Discover the events, the icons, and the places that have played a vital role in shaping the history of our city, as well as its present and its future. Walk in the footsteps of those that blazed the trail to equality and freedom, and changed the face of Jackson, and America, forever.
Mississippi Civil Rights Museum - 222 North St Suite 2205
601-576-6800 • firstname.lastname@example.org
Discover the events, the icons, and the places that have played a vital role in shaping the history of our city, as well as its present and its future. Walk in the footsteps of those that blazed the trail to equality and freedom, and changed the face of Jackson, and America, forever. The Mississippi Civil Rights Museum shares the stories of a Mississippi movement that changed the nation. The museum promotes a greater understanding of the Mississippi Civil Rights Movement and its impact by highlighting the strength and sacrifices of its peoples. Visitors will witness the freedom struggle in eight interactive galleries that show the systematic oppression of black Mississippians and their fight for equality that transformed the state and nation. Seven of the galleries encircle a central space called “This Little Light of Mine.” There, a dramatic sculpture glows brighter and the music of the Movement swells as visitors gather. The Mississippi Civil Rights Museum welcomes groups of up to 200 people. Reservations are encouraged.
Medgar Evers House – 2332 Margaret Walker Alexander Drive
601-977-7939 • Open by appointment only. No admission fee, but donations gratefully accepted.
The house is one of the first five designated sites on the Mississippi Freedom Trail. Home to slain Civil Rights leader Medgar Evers and his family. He served as the state’s first field secretary of the NAACP. Evers was assassinated by a sniper’s bullet in the back in the carport of the house on June 12, 1963.
Freedom Corner – A monument dedicated to Medgar Evers and Dr. Martin Luther King, Jr., this site is a favorite group photoshoot opportunity. It is located at the intersection of Medgar Evers Boulevard and Dr. Martin Luther King, Jr. Drive on the way to the Medgar Evers House.
Jackson State University – 1400 John R. Lynch Street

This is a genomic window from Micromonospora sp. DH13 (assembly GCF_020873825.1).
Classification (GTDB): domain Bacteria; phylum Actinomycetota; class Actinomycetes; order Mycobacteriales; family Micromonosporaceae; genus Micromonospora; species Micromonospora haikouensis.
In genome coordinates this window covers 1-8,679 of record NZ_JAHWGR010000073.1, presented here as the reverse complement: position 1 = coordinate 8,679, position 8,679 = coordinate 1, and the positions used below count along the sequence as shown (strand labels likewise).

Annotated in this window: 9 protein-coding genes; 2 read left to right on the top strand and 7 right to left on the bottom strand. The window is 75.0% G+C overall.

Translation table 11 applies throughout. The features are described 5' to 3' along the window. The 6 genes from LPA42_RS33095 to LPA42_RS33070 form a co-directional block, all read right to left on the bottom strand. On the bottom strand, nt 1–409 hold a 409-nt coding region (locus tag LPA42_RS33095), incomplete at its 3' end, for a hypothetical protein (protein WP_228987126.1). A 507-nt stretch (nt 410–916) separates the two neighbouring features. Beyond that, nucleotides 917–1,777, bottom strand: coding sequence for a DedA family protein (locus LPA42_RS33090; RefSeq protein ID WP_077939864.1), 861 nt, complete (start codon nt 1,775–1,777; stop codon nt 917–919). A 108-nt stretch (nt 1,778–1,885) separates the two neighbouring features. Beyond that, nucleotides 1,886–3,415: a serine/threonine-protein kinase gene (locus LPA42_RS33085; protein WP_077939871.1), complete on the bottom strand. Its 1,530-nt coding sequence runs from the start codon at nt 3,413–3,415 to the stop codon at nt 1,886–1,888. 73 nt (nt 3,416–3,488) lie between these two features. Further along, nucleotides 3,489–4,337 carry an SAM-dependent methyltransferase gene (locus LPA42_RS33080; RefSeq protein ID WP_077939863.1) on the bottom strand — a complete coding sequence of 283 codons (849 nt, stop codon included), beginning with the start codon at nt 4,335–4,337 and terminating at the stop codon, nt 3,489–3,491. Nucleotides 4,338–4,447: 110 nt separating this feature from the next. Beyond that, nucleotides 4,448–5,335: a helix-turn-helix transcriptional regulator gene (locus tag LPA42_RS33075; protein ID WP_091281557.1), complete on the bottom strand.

Jackson State University (JSU) is a historically black university that was founded in 1877 in Natchez, as Natchez Seminary, a private school, under the auspices of the American Baptist Home Mission Society of New York, to educate Mississippi's newly freed and underprivileged blacks. Today, well over 100 years late, JSU is officially designated the Urban University of the State of Mississippi. Campus tours can be arranged by calling 601-979-2911.
Other sites of interest on the campus:
Margaret Walker Center for The Study of The African-American Experience at Jackson State University
601-979-3935 • jsums.edu/margaretwalkercenter
Both an archive and museum open to the public, the Margaret Walker Center is dedicated to the preservation, interpretation, and dissemination of the African-American experience. Permanent and rotating exhibits are on display. Visit the Jubilee Gift Shop for books, t-shirts, coffee mugs and other subject related items. The Center is located in the oldest and most historic building on campus, Ayers Hall.
Mississippi Freedom Trail Marker – Gibbs – Green Plaza
The monument is located in front of Alexander Hall where violence erupted during what started as a peaceful sit-in, staged in protest of the Vietnam War, and involving several hundred students and a large number of heavily armed State Police. At the end of that bloody evening, two young black men were dead and 12 others wounded.
The COFO Civil Rights Education Center – 1017 John R Lynch Street
601-979-4348 • Tours by appointment for groups jsums.edu/cofo
Council of Federated Organizations (COFO) was founded in 1961. Created as an umbrella organization for all civil right groups functioning in the state of Mississippi during the freedom struggle. Voter registration and education were their top priorities. COFO organized the voter registration project during Freedom Summer (1964). Get familiar with all of the student freedom action groups at this center.
Gallery 1 – One University Place, Suite 4
1100 John R. Lynch St • 601-979-9250
Gallery 1 at Jackson State University is Mississippi’s premier art gallery for the African Diasporic experience from pre-slavery to present day. The gallery emphasizes the educational and historical accomplishments of the University by showcasing its permanent art collection. Gallery 1 also serves as a venue for local and national artists to showcase and sell their artwork. Located at One University Place, on the historic Lynch Street Corridor, Gallery 1 brings heritage, culture, and creativity to the Jackson State University campus and its surrounding areas.
Greyhound Bus Station Freedom Trail Marker – 219 Lamar Street - Drive-by